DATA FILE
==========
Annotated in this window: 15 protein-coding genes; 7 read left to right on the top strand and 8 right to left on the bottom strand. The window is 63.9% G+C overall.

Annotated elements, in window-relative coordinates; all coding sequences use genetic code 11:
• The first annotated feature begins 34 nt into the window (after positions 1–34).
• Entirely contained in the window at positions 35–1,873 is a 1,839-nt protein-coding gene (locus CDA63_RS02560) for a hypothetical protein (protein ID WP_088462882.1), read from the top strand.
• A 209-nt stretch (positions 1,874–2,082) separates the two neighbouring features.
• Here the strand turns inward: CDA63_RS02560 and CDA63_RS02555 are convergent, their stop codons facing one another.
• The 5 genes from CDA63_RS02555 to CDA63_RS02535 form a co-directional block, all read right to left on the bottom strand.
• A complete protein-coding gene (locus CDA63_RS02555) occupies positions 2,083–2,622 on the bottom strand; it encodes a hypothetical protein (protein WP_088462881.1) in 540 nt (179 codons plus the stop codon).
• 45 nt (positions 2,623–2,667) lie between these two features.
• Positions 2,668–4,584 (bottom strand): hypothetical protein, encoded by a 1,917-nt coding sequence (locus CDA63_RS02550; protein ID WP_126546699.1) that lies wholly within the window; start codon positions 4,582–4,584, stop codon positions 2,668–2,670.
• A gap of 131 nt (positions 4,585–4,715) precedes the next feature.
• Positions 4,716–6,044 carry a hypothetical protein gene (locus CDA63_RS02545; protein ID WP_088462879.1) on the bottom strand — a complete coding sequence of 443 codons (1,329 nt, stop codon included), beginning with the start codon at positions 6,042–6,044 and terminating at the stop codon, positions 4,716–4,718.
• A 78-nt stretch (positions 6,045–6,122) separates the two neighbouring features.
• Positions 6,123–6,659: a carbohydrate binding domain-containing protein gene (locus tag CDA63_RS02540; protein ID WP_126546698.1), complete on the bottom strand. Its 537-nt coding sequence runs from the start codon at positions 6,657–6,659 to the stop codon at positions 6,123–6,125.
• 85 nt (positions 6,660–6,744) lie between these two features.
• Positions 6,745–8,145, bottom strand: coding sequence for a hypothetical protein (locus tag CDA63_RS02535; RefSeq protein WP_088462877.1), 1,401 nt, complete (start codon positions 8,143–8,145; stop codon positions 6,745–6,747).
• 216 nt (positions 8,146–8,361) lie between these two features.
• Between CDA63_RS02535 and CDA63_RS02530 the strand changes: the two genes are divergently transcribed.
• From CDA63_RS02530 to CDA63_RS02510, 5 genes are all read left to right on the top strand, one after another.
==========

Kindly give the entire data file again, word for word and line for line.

Annotated in this window: 15 protein-coding genes; 7 read left to right on the top strand and 8 right to left on the bottom strand. The window is 63.9% G+C overall.

Annotated elements, in window-relative coordinates; all coding sequences use genetic code 11:
• The first annotated feature begins 34 nt into the window (after positions 1–34).
• Entirely contained in the window at positions 35–1,873 is a 1,839-nt protein-coding gene (locus CDA63_RS02560) for a hypothetical protein (protein ID WP_088462882.1), read from the top strand.
• A 209-nt stretch (positions 1,874–2,082) separates the two neighbouring features.
• Here the strand turns inward: CDA63_RS02560 and CDA63_RS02555 are convergent, their stop codons facing one another.
• The 5 genes from CDA63_RS02555 to CDA63_RS02535 form a co-directional block, all read right to left on the bottom strand.
• A complete protein-coding gene (locus CDA63_RS02555) occupies positions 2,083–2,622 on the bottom strand; it encodes a hypothetical protein (protein WP_088462881.1) in 540 nt (179 codons plus the stop codon).
• 45 nt (positions 2,623–2,667) lie between these two features.
• Positions 2,668–4,584 (bottom strand): hypothetical protein, encoded by a 1,917-nt coding sequence (locus CDA63_RS02550; protein ID WP_126546699.1) that lies wholly within the window; start codon positions 4,582–4,584, stop codon positions 2,668–2,670.
• A gap of 131 nt (positions 4,585–4,715) precedes the next feature.
• Positions 4,716–6,044 carry a hypothetical protein gene (locus CDA63_RS02545; protein ID WP_088462879.1) on the bottom strand — a complete coding sequence of 443 codons (1,329 nt, stop codon included), beginning with the start codon at positions 6,042–6,044 and terminating at the stop codon, positions 4,716–4,718.
• A 78-nt stretch (positions 6,045–6,122) separates the two neighbouring features.
• Positions 6,123–6,659: a carbohydrate binding domain-containing protein gene (locus tag CDA63_RS02540; protein ID WP_126546698.1), complete on the bottom strand. Its 537-nt coding sequence runs from the start codon at positions 6,657–6,659 to the stop codon at positions 6,123–6,125.
• 85 nt (positions 6,660–6,744) lie between these two features.
• Positions 6,745–8,145, bottom strand: coding sequence for a hypothetical protein (locus tag CDA63_RS02535; RefSeq protein WP_088462877.1), 1,401 nt, complete (start codon positions 8,143–8,145; stop codon positions 6,745–6,747).
• 216 nt (positions 8,146–8,361) lie between these two features.
• Between CDA63_RS02535 and CDA63_RS02530 the strand changes: the two genes are divergently transcribed.
• From CDA63_RS02530 to CDA63_RS02510, 5 genes are all read left to right on the top strand, one after another.